Introduction: Ragging, a dehumanizing and often criminal practice on college campuses, continues to plague the educational system despite legislative efforts. Recent incidents, such as the tragic death in West Bengal’s Jadavpur University and the brutalization of a PSG College of Technology student in Tamil Nadu, highlight the urgent need for action.
Challenges in Curbing Ragging:
- Legislation and Regulations: Despite multiple laws and regulations prohibiting ragging, they often fail to effectively deter the practice.
- Traumatic Experiences: Freshers continue to endure traumatic experiences, including bullying, harassment, and even sexual abuse, at the hands of seniors.
- Vicious Cycle: The system allows a vicious cycle where victims become perpetrators in subsequent years.
- Inadequate Prevention: While some laws focus on prohibition, they lack effective preventive measures.
- Lack of Accountability: Institutions often fail to create a safe and encouraging environment, with little accountability for preventing ragging.
- Distance from Parents: Parents living away from campuses limit their involvement in addressing the issue.
- Prevention over Prohibition: Legislation should prioritize prevention over prohibition to address the root causes of ragging.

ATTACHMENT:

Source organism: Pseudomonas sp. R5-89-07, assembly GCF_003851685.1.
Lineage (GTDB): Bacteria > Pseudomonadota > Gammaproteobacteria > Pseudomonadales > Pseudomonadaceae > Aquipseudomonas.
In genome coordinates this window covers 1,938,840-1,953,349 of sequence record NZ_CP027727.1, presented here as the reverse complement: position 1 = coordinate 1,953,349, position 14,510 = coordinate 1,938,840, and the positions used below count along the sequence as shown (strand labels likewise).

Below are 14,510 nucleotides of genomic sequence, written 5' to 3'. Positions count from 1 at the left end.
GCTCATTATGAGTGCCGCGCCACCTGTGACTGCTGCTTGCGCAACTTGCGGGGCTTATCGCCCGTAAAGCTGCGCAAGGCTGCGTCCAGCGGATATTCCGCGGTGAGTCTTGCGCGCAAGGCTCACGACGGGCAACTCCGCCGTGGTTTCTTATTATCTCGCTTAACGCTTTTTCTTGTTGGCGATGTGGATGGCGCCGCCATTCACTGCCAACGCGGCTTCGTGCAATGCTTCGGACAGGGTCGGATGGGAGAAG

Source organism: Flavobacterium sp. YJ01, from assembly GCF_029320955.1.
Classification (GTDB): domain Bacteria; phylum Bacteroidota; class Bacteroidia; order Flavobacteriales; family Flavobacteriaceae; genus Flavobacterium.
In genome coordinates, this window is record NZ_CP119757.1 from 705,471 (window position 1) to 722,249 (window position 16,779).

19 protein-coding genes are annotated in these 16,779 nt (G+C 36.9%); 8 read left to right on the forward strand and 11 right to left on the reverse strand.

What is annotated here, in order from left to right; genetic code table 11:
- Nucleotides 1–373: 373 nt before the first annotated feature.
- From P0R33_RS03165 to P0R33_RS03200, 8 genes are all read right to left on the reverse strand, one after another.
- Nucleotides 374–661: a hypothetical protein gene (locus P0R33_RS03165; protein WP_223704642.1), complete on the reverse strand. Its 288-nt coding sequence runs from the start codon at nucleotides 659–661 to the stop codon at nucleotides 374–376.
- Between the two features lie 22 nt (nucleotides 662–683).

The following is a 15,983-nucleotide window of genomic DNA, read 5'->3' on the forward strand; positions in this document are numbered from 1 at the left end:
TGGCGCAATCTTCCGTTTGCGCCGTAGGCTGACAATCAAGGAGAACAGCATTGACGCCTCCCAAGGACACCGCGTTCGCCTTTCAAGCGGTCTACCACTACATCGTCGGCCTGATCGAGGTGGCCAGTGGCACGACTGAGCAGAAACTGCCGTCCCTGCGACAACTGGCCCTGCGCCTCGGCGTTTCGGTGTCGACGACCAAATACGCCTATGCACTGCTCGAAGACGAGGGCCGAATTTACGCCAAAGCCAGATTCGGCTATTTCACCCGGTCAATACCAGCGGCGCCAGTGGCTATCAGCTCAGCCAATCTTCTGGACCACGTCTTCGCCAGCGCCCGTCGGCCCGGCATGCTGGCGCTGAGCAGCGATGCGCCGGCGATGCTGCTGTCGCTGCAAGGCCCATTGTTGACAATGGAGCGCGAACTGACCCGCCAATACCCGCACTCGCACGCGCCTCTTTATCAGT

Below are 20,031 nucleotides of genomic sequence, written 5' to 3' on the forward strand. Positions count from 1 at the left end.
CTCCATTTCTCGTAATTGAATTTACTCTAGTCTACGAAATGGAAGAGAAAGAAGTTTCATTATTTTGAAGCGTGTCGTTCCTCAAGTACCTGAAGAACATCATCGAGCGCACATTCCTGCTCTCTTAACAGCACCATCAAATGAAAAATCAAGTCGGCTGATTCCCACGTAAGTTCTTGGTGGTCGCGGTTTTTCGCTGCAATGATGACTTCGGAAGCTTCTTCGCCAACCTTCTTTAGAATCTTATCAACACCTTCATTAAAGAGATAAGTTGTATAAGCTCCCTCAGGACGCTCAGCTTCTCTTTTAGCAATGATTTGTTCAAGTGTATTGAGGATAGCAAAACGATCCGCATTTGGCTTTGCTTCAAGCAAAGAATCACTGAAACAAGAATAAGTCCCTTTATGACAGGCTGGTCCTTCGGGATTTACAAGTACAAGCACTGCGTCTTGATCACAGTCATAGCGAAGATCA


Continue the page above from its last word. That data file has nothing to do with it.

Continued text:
- Institutional Responsibility: Educational institutions must take proactive steps to create a safe environment, with teachers and hostel wardens as the first point of contact for victims. copyright©iasexpress.net
- Regulatory Authorities: Regulatory bodies should ensure ragging-free campuses, enhancing academic standards in institutions.
- Government Involvement: Governments should earnestly implement regulations to make campuses safer for students.
Conclusion: The persistence of ragging on college campuses remains a grave concern. Addressing this issue requires a shift towards prevention, greater accountability, and active involvement of educational institutions, regulatory authorities, and governments. Only through concerted efforts can we hope to put an end to this harrowing practice.
- The R.K. Raghavan Committee’s 2007 report: on the causes and remedies for ragging.
- The University Grants Commission (UGC) Committee 1999: recommendations on “Prohibition, Prevention, and Punishment” for ragging.